Gastrointestinal

Common (1% to 10%): Nausea, diarrhea, vomiting, constipation, dyspepsia, gastritis, abdominal pain, flatulence, gastroesophageal reflux disease, abdominal distension, decreased appetite, increased lipase
Uncommon (0.1% to 1%): Pancreatitis, including necrotizing pancreatitis[Ref]

Gastrointestinal adverse events occur more frequently at the beginning of therapy and generally diminish within a few days or weeks of continued use. Nausea was transient for most patients.[Ref]

Metabolic

Weight gain may occur and has been attributed to the anabolic effects of insulin. After 26 weeks of insulin degludec / liraglutide 100/3.6, a mean increase of 2 kg occurred.[Ref]

Very common (10% or more): Hypoglycemia
Common (1% to 10%): Decreased appetite
Uncommon (0.1% to 1%): Dehydration
Frequency not reported: Weight gain[Ref]

Endocrine

Liraglutide:
Frequency not reported: Increased blood calcitonin, goitre[Ref]

Hypersensitivity

Uncommon (0.1% to 1%): Urticaria, rash, pruritus, face swelling
Rare (less than 0.1%): Hypersensitivity manifested with swelling of tongue and lips, diarrhea, nausea, tiredness, and itching
Postmarketing reports: Anaphylactic reaction[Ref]

Hypersensitivity reactions including urticaria, pruritus, and/or swelling of the face have been reported following administration of this drug. Few case of anaphylactic reaction with additional symptoms such as hypotension, palpitations, dyspnea, and edema has been reported postmarketing.[Ref]

Local

Injection site reactions included injection site hematoma, pain, hemorrhage, erythema, nodules, swelling, discolorations, pruritus, warmth, and injection site mass. These reactions are generally mild and transient, disappearing with continued treatment. Lipodystrophy may occur at the injection site. Rotation of injection site may help reduce the risk of developing these reactions.[Ref]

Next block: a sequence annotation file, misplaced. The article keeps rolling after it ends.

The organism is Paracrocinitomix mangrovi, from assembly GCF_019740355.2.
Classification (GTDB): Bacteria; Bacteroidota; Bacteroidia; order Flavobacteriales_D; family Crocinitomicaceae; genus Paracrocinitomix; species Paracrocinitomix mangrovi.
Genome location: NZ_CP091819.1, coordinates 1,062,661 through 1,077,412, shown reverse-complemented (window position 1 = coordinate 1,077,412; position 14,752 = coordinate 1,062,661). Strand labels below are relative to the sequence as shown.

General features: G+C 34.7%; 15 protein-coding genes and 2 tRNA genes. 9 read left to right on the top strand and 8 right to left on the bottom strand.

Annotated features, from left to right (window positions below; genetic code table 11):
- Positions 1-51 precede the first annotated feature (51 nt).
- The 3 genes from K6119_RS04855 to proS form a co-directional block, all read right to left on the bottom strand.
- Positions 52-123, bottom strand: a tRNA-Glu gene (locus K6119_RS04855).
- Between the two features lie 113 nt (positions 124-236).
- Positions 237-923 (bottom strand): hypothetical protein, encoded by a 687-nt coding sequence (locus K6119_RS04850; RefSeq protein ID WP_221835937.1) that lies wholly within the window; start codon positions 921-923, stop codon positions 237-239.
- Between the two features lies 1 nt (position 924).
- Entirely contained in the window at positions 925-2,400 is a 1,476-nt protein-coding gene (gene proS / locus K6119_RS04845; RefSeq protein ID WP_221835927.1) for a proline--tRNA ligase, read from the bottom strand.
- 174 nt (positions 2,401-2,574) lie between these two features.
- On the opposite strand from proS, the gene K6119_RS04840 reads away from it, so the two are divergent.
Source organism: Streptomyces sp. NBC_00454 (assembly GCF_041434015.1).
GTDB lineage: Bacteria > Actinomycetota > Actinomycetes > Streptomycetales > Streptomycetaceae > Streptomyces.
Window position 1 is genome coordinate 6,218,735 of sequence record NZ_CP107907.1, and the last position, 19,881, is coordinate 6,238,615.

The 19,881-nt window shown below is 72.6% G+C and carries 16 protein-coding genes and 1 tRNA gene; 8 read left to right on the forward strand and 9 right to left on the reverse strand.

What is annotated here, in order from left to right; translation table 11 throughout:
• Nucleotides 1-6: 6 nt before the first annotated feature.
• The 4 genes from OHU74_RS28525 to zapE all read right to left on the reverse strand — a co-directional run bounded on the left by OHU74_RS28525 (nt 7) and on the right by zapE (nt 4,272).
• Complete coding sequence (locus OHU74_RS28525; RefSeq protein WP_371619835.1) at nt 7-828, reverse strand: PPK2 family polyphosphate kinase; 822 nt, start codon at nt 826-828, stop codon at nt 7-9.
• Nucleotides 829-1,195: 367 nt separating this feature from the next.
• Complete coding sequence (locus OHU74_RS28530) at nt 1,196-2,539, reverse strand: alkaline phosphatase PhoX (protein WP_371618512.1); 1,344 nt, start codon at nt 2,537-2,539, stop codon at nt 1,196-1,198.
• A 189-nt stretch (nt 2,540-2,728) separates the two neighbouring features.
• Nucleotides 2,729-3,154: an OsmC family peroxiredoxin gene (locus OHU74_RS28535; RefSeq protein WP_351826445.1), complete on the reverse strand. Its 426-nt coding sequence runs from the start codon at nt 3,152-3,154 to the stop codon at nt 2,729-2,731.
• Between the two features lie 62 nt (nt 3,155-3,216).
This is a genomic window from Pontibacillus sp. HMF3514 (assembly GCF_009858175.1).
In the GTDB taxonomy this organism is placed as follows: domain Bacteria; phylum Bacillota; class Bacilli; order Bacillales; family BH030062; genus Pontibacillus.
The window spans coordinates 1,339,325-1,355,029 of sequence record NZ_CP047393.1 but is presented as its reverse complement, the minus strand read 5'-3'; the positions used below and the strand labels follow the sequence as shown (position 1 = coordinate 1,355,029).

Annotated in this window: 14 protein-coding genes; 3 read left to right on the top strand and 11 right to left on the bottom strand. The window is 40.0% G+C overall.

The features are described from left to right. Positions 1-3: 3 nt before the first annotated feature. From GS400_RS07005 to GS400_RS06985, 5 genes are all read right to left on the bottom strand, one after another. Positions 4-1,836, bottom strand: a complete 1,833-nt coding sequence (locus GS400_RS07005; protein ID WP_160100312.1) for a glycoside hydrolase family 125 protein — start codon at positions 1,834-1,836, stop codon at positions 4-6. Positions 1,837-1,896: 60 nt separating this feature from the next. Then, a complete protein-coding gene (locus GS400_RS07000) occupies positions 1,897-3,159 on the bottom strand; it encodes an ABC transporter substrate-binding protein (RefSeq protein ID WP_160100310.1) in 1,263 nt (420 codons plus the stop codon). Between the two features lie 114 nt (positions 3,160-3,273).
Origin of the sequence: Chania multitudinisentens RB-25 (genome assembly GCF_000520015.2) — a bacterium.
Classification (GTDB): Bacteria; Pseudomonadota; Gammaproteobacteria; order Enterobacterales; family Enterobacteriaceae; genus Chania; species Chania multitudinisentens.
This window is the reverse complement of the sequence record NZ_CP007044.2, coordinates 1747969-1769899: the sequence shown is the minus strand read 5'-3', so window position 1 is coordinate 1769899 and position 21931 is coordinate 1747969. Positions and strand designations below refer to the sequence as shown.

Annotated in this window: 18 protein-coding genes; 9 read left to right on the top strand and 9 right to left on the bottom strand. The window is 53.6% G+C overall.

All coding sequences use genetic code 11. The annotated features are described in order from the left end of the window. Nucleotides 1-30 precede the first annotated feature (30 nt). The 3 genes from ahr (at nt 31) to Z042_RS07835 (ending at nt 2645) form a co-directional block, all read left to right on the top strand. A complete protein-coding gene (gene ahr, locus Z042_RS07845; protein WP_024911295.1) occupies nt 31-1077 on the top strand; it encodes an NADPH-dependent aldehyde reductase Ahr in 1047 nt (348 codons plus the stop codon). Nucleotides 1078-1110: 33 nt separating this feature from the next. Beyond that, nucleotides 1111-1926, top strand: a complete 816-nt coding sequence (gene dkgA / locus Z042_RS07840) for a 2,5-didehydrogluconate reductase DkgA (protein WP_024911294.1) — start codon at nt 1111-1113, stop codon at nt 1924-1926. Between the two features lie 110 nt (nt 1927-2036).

Common (1% to 10%): Injection site reaction
Frequency not reported: Lipodystrophy[Ref]

Cardiovascular

Mean increase in heart rate of 2 to 3 beats per minute has been observed; long-term clinical effects are unknown.[Ref]

Uncommon (0.1% to 1%): Increased heart rate
Frequency not reported: Peripheral edema[Ref]

Dermatologic

Uncommon (0.1% to 1%): Rash, pruritus, urticaria[Ref]

Immunologic

Rare (less than 0.1%): Antibody formation[Ref]

Ocular

Temporary worsening of diabetic retinopathy may occur with abrupt improvement in glycemic control; however, long-term improvement may decrease the risk of progression.[Ref]

Insulin:
Frequency not reported: Temporary worsening of diabetic retinopathy, transitory reversible ophthalmologic refraction disorder[Ref]

Oncologic

Pooled analysis of liraglutide clinical trials reveals the incidence rate for malignant neoplasms at 10.9, 6.3, and 7.2 per 1000 patient-years for liraglutide, placebo, and active comparator treated patients, respectively. Incidence rates were based on investigator-reported events, medical history, pathology reports, and surgical reports from both blinded and open-label studies. Seven cases of papillary thyroid carcinoma were in liraglutide-treated patients and 1 case in a comparator-treated patient. Most were less than 1 cm in greatest diameter and diagnosed in surgical pathology specimens after thyroidectomy prompted by findings on protocol-specified screening with serum calcitonin or thyroid ultrasound. Seven malignant neoplasm events were reported beyond 1-year exposure to study medication: 4 colon, 1 prostate and 1 nasopharyngeal in liraglutide-treated patients with 1 (colon) reported in a comparator-treated patient.[Ref]